“Suicide, they say. Ever since... Since the King told us... all about this... Well, I've been trying to get in touch with her. She was reaching out to Maxine Hester, I thought she might be interested in working with us. I wrote letters to her, heard nothing back, until her sister sent word that she'd hung herself. Destroyed all her notes, destroyed all her equipment and hung herself. First Maxine Hester, then her. Bit of a pattern developing, don’t you think?”
“Perhaps it really was just suicide. We don't know anything about her, what kind of stress she might have been under...”
“Yeah, maybe, but why destroy her equipment and burn her notes? She was murdered! By someone who wanted to end research into alternating current!” He leaned closer and lowered his voice, “And we're next! That's why the soldiers are here! The King thinks we need protection!”
Andrea McCrea stared at the wall thoughtfully. “I thought the King was being paranoid,” she admitted. “Shooting at shadows! Those Above! What if he’s right? What if the Radiants really are out to destroy human civilisation?”
“I’m getting a little scared, Andy. I don't mind admitting it.”
“Well, if the Radiants really are out to get us, the thing to do is build the weapon as fast as we can. The Alternator. The Electric Messiah.”
Andrea McCrea laughed. “Never mind. Let's get unpacked. We've got a laboratory to build.”
“Oh, by the way, the accountant wanted to talk to you.”
“Dunno. He's setting himself up in what used to be the Manager's office.”
Andrea laughed. “Is he now! Oh well, I expect he'll have more need of it than us. Let's go see what he wants.”
They had to pass through ‘the kitchen’ to get there, or the main works floor, to give it its proper name. The largest room in the building, occupying more than half of its total volume. It was the place where the clay had been stored in large damp mounds and where most of the work of pressing it into moulds to make bricks had been done. No-one knew why it was called the kitchen. Andrea supposed it had started as a joke and had stuck, which was probably how most things had been named back in the dawn of history. It would become their main laboratory, as soon as they had all their equipment unpacked and sorted out, but for now it was just a huge, empty chamber, its floor covered with dirt and dried lumps of hard clay.
As they walked through it, Andrea tried to imagine what it would look like in a few weeks time. Filled with sturdy, wooden tables on which hot equipment sat, sparking and crackling noisily and giving off the smell of ozone. There would be a dozen scientists and their assistants working here. Andrea and her assistants were only the first. The King intended that this place would be the leading electrical research centre for the Kingdom, if the Kingdom lasted that long.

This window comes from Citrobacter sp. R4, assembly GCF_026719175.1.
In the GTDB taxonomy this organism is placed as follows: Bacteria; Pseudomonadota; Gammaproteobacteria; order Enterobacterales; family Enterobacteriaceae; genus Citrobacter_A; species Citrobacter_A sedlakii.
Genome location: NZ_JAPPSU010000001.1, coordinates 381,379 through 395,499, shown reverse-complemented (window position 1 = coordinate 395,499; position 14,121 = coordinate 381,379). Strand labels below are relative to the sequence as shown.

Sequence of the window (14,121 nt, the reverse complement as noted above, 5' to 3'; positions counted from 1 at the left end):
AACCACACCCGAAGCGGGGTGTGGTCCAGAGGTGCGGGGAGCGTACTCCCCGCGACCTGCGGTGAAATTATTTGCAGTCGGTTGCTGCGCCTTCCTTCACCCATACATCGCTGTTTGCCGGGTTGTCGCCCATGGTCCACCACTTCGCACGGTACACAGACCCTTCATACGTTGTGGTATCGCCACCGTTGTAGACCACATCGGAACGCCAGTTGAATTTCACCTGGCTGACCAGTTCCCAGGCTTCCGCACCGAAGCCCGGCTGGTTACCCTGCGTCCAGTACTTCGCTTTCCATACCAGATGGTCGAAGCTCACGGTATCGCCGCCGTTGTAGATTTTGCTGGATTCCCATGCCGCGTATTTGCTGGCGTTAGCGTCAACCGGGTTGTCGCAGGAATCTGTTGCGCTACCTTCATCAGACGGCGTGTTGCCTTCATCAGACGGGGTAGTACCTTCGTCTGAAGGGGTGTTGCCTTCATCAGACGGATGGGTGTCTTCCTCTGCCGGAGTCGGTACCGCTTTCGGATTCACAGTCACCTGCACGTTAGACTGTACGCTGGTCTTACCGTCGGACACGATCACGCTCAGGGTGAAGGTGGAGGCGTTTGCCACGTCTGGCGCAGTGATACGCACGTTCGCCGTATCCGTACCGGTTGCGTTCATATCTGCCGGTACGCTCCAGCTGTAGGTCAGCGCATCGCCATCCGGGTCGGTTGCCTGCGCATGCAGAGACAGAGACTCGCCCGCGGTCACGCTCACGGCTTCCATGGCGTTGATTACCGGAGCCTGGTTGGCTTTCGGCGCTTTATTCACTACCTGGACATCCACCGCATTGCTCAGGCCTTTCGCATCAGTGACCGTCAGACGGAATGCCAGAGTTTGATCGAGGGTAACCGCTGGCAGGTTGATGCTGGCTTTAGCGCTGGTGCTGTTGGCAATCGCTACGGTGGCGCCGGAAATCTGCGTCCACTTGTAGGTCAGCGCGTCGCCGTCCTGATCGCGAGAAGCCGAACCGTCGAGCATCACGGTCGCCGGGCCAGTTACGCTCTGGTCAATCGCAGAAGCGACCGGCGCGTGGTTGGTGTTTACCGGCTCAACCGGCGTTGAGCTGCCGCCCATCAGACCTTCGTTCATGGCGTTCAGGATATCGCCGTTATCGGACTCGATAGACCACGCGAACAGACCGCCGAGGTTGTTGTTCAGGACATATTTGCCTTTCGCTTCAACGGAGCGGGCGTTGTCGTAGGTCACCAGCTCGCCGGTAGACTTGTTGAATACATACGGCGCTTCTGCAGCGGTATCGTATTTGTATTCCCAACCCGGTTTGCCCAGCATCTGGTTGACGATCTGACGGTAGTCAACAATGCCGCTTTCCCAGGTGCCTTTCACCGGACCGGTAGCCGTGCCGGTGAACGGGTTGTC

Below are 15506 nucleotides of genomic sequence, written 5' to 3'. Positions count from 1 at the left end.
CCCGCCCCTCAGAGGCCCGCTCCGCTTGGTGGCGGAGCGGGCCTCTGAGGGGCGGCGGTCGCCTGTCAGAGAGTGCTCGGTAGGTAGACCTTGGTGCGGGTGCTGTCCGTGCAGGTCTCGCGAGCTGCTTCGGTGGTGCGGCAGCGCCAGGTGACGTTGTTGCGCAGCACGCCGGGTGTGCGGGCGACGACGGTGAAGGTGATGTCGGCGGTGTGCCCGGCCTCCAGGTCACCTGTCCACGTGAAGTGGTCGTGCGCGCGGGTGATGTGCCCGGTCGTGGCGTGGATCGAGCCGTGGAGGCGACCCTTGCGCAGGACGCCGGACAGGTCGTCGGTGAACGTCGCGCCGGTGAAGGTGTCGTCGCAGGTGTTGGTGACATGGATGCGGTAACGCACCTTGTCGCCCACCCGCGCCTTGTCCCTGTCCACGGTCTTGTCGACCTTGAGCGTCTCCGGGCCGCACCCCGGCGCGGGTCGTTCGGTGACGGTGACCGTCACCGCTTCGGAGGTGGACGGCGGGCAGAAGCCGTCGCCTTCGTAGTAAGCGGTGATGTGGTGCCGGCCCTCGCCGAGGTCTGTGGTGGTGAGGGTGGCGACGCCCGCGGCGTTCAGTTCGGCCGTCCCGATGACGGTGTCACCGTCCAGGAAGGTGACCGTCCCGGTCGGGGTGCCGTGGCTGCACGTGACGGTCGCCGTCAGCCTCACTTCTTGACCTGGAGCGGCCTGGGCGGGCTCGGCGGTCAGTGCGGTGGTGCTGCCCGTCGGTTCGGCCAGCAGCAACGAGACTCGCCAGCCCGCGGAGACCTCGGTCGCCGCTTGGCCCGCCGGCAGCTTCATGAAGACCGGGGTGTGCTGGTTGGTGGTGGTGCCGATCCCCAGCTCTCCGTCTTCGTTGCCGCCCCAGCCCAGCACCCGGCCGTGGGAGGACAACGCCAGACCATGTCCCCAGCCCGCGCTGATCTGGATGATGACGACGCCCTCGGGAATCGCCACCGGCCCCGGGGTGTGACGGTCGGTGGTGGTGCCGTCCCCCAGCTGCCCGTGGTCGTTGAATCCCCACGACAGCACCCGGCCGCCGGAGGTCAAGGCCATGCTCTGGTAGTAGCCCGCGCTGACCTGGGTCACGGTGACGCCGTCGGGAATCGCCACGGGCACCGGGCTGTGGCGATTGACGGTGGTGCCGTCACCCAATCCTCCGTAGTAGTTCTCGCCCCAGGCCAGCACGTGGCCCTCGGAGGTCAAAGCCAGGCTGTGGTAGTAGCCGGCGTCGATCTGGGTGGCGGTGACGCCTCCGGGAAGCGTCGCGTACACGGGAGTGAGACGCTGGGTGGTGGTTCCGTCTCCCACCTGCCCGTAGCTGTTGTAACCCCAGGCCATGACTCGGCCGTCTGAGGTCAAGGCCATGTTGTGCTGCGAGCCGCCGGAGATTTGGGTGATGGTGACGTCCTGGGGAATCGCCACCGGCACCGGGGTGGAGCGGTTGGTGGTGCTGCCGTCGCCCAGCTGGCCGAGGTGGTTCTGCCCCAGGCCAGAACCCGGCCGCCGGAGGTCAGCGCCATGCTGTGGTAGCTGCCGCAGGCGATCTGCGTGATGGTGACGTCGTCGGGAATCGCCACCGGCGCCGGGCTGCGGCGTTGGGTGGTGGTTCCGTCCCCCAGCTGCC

On the other side of the kitchen was what had been the administrative area of the brickworks, and they found their bookkeeper in the Manager's office, as promised. He was sorting through a large pile of paperwork on his desk and didn't notice their arrival at first, until Andrea cleared her throat loudly. “Ah!” he said, looking up. “There you are! I need you to sign some requisition forms for me. Batteries, bottles of acid, zinc and copper plates.” He picked up some sheets of paper and handed them across.
“You've worked with electrical scientists before?” asked Andrea, scanning her eyes across them approvingly. “I was going to ask for these items.”
“I was the bookkeeper at RedHill. I know what you need, that's why they sent me here. Saves the time and effort of training up someone else. Geoffrew Barlowe, at your service.” He held out his hand.
“Andrea McCrea.” She took his hand and shook it, then held onto it as she studied it carefully. “Why the skin powder?”
“I have tiger stripes on my skin. A little embarrassing. People like to make jokes about it. They called me Tiger Man at RedHill. I know, I shouldn't let it bother me, but when it goes on day after day...”
“I think you'll find us a little more human than that. Was RedHill as bad as they say? The fire, I mean.”
“Worse. You can't imagine... They suspected me of starting it for a while. I enjoyed a nice few days in interrogation rooms, but at least I'm still alive to talk about it.”
“What changed their minds about you?”
“Well, officially I suppose I'm still a suspect, but they found a better candidate and I think they've pretty much closed the case on it. The caretaker. He vanished, and his body wasn’t found. They think the Carrowmen paid him to do it.”